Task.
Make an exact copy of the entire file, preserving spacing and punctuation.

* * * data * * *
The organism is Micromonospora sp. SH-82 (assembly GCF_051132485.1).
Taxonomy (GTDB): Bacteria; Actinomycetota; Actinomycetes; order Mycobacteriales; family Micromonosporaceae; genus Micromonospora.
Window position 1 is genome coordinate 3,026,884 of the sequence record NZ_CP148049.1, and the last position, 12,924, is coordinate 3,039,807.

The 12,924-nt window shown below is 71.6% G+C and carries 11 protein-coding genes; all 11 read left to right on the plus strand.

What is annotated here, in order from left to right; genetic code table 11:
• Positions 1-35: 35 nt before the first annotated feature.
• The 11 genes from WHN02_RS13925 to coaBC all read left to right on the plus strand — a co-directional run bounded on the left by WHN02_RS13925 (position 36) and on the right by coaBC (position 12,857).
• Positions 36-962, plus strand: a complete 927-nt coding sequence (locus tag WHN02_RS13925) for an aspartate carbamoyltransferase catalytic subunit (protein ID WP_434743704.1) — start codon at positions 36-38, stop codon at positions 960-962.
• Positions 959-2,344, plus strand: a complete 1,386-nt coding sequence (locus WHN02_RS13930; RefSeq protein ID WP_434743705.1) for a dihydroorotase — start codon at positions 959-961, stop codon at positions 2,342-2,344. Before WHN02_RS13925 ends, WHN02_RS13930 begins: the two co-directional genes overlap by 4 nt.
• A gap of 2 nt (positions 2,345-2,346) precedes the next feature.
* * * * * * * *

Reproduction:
The organism is Micromonospora sp. SH-82 (assembly GCF_051132485.1).
Taxonomy (GTDB): Bacteria; Actinomycetota; Actinomycetes; order Mycobacteriales; family Micromonosporaceae; genus Micromonospora.
Window position 1 is genome coordinate 3,026,884 of the sequence record NZ_CP148049.1, and the last position, 12,924, is coordinate 3,039,807.

The 12,924-nt window shown below is 71.6% G+C and carries 11 protein-coding genes; all 11 read left to right on the plus strand.

What is annotated here, in order from left to right; genetic code table 11:
• Positions 1-35: 35 nt before the first annotated feature.
• The 11 genes from WHN02_RS13925 to coaBC all read left to right on the plus strand — a co-directional run bounded on the left by WHN02_RS13925 (position 36) and on the right by coaBC (position 12,857).
• Positions 36-962, plus strand: a complete 927-nt coding sequence (locus tag WHN02_RS13925) for an aspartate carbamoyltransferase catalytic subunit (protein ID WP_434743704.1) — start codon at positions 36-38, stop codon at positions 960-962.
• Positions 959-2,344, plus strand: a complete 1,386-nt coding sequence (locus WHN02_RS13930; RefSeq protein ID WP_434743705.1) for a dihydroorotase — start codon at positions 959-961, stop codon at positions 2,342-2,344. Before WHN02_RS13925 ends, WHN02_RS13930 begins: the two co-directional genes overlap by 4 nt.
• A gap of 2 nt (positions 2,345-2,346) precedes the next feature.